CIVIL ACTION NO.: 5:19-cv-51
MAGISTRATE JUDGE'S REPORT AND RECOMMENDATION
This matter comes before the Court upon Respondent's Notice, doc. 33, filed in response to this Court's March 16, 2021 Order, doc. 32. For the following reasons, I RECOMMEND the Court DENY as moot Petitioner Sibongiseni Msezane's ("Msezane") Petition, DIRECT the Clerk of Court to CLOSE this case and enter the appropriate judgment of dismissal, and DENY Msezane leave to appeal in forma pauperis.
A "district court can only dismiss an action on its own motion as long as the procedure employed is fair . . . . To employ fair procedure, a district court must generally provide the plaintiff with notice of its intent to dismiss or an opportunity to respond." Tazoe v. Airbus S.A.S., 631 F.3d 1321, 1336 (11th Cir. 2011) (citations and internal quotation marks omitted). A magistrate judge's Report and Recommendation provides such notice and opportunity to respond. See Shivers v. Int'l Bhd. of Elec. Workers Local Union, 349, 262 F. App'x 121, 125, 127 (11th Cir. 2008) (indicating a party has notice of a district court's intent to sua sponte grant summary judgment where a magistrate judge issues a report recommending the sua sponte granting of summary judgment); Anderson v. Dunbar Armored, Inc., 678 F. Supp. 2d 1280, 1296 (N.D. Ga. 2009) (noting report and recommendation served as notice claims would be sua sponte dismissed). This Report and Recommendation constitutes fair notice to Msezane his suit is due to be dismissed. As indicated below, Msezane will have the opportunity to present his objections to this finding, and the presiding district judge will review de novo properly submitted objections. See 28 U.S.C. § 636(b)(1); Fed. R. Civ. P. 72; see also Glover v. Williams, No. 1:12-CV-3562, 2012 WL 5930633, at *1 (N.D. Ga. Oct. 18, 2012) (explaining magistrate judge's report and recommendation constituted adequate notice and petitioner's opportunity to file objections provided a reasonable opportunity to respond).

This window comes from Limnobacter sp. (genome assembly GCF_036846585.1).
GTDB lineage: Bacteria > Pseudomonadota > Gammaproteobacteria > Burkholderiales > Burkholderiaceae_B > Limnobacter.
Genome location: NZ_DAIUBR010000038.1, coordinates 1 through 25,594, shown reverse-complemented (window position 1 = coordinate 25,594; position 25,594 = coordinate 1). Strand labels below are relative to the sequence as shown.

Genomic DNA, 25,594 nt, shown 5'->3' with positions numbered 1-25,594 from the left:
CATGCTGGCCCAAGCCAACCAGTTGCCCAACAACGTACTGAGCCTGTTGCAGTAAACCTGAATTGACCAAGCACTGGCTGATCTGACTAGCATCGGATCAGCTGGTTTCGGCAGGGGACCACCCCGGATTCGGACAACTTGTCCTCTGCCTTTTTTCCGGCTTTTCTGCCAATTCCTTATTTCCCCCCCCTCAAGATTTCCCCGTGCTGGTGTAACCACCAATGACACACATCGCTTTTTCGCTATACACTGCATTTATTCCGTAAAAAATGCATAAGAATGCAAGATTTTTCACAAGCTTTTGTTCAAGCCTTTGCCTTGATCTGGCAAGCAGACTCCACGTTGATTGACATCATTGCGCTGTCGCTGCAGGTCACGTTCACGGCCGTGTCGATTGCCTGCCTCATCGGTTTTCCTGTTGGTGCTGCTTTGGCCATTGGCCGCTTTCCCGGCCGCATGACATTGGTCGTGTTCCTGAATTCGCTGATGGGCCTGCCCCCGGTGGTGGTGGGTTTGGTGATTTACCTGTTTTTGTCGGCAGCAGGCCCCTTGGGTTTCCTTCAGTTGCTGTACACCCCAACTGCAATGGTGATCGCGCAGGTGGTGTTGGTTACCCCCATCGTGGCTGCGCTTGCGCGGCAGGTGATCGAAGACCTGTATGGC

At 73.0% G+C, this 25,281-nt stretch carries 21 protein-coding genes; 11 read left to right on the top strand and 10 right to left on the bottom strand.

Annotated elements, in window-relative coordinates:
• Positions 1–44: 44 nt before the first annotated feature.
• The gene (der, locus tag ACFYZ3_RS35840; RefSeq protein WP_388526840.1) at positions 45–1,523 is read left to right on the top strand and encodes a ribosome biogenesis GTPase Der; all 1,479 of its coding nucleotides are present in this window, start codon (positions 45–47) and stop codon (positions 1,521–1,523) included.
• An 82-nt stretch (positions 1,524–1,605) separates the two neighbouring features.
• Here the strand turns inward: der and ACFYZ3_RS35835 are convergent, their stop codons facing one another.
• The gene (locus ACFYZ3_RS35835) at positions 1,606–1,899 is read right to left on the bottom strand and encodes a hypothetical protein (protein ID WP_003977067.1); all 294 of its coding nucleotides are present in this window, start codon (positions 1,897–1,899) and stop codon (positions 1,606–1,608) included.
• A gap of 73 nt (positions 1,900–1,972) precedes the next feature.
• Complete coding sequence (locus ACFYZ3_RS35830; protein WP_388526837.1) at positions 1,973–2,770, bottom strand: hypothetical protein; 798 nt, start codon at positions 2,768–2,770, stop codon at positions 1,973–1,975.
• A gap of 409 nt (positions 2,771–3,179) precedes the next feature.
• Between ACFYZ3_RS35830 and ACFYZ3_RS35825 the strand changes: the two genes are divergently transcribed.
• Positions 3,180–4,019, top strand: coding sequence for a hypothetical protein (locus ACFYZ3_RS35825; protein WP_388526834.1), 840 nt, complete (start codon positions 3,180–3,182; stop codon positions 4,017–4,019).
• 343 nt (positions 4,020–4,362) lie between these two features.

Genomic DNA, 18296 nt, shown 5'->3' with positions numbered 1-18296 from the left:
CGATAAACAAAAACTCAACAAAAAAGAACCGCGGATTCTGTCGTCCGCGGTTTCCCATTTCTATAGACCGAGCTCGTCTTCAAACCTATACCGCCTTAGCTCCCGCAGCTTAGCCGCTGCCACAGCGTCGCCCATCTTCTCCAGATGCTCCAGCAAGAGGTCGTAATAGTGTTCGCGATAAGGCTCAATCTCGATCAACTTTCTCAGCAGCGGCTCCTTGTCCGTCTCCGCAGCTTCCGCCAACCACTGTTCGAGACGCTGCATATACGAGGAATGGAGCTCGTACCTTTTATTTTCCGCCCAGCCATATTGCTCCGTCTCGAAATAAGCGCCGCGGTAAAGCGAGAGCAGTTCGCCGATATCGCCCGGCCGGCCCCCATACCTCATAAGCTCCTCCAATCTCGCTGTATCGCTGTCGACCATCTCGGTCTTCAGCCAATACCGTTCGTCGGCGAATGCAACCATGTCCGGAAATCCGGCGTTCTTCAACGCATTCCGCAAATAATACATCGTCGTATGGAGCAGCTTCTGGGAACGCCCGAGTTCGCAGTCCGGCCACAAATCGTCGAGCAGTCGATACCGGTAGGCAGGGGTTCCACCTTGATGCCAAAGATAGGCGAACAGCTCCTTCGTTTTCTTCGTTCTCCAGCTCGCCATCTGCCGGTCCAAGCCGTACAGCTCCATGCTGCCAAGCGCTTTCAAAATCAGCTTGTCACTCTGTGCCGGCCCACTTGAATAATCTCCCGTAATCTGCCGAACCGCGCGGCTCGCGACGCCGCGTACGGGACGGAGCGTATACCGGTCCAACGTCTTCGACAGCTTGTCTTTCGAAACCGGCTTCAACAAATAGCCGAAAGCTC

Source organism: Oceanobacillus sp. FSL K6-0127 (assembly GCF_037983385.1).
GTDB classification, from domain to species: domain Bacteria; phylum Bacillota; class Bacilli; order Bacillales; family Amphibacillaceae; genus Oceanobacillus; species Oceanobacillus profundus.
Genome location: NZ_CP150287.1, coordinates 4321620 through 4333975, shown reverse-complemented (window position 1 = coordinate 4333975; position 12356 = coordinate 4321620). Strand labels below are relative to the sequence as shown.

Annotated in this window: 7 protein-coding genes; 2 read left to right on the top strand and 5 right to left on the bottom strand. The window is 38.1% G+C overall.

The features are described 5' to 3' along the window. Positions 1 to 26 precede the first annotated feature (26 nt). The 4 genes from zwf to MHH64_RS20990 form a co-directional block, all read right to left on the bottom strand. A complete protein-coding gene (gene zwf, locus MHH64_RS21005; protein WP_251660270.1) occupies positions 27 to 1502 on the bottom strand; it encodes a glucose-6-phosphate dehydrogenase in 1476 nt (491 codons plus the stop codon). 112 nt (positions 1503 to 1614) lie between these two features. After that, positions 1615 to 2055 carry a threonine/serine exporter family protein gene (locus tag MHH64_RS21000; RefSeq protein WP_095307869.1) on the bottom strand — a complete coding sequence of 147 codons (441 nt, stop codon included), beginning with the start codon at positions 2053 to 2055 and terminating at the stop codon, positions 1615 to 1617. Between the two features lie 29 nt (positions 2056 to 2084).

Msezane filed a 28 U.S.C. § 2241 Petition for Writ of Habeas Corpus, challenging his continued detention by Immigration and Customs Enforcement ("ICE") officials at D. Ray James ICE Processing Center and asking to be released from ICE's custody on his own recognizance. Doc. 1. Respondent filed a motion to dismiss, doc. 6, which the Court granted in part and denied in part, docs. 16, 18. Importantly, the Court found the record was not sufficiently developed to determine whether Msezane's detention, which was more than 20 months at the time of the Report and Recommendation, violated Msezane's right to procedural due process. Doc. 16 at 14. The Court directed Respondent to file a response to the remaining portion of Msezane's Petition, which Respondent did. Doc. 26. In the Response, Respondent alerted the Court to Msezane's May 2020 hearing before an immigration judge and of the Government's numerous requests for an order of removal. Id. at 9, 10. Because this Response alerted the Court to the possibility Msezane had been released from ICE's custody, the Court noted it was unable to obtain information regarding Msezane's status with ICE and directed the parties to update the Court within 14 days of the March 16, 2021 Order of Msezane's status. Doc. 32. Respondent notified the Court Msezane was released on his own recognizance from ICE's custody on February 23, 2021. Doc. 33 at 1.
Msezane failed to notify the Court of any change in his address in writing, as required. Doc. 2 at 2; Local R. 11.1. This provides an independent reason to recommend the dismissal of Msezane's Petition based on failure to follow this Court's Orders. Docs. 2, 32. --------
In his Petition, Msezane sought his release from ICE's custody on his own recognizance and challenged his continued detention. Doc. 1 at 7. As Msezane has now been released on his own recognizance, the remaining claim in his Petition has been rendered moot.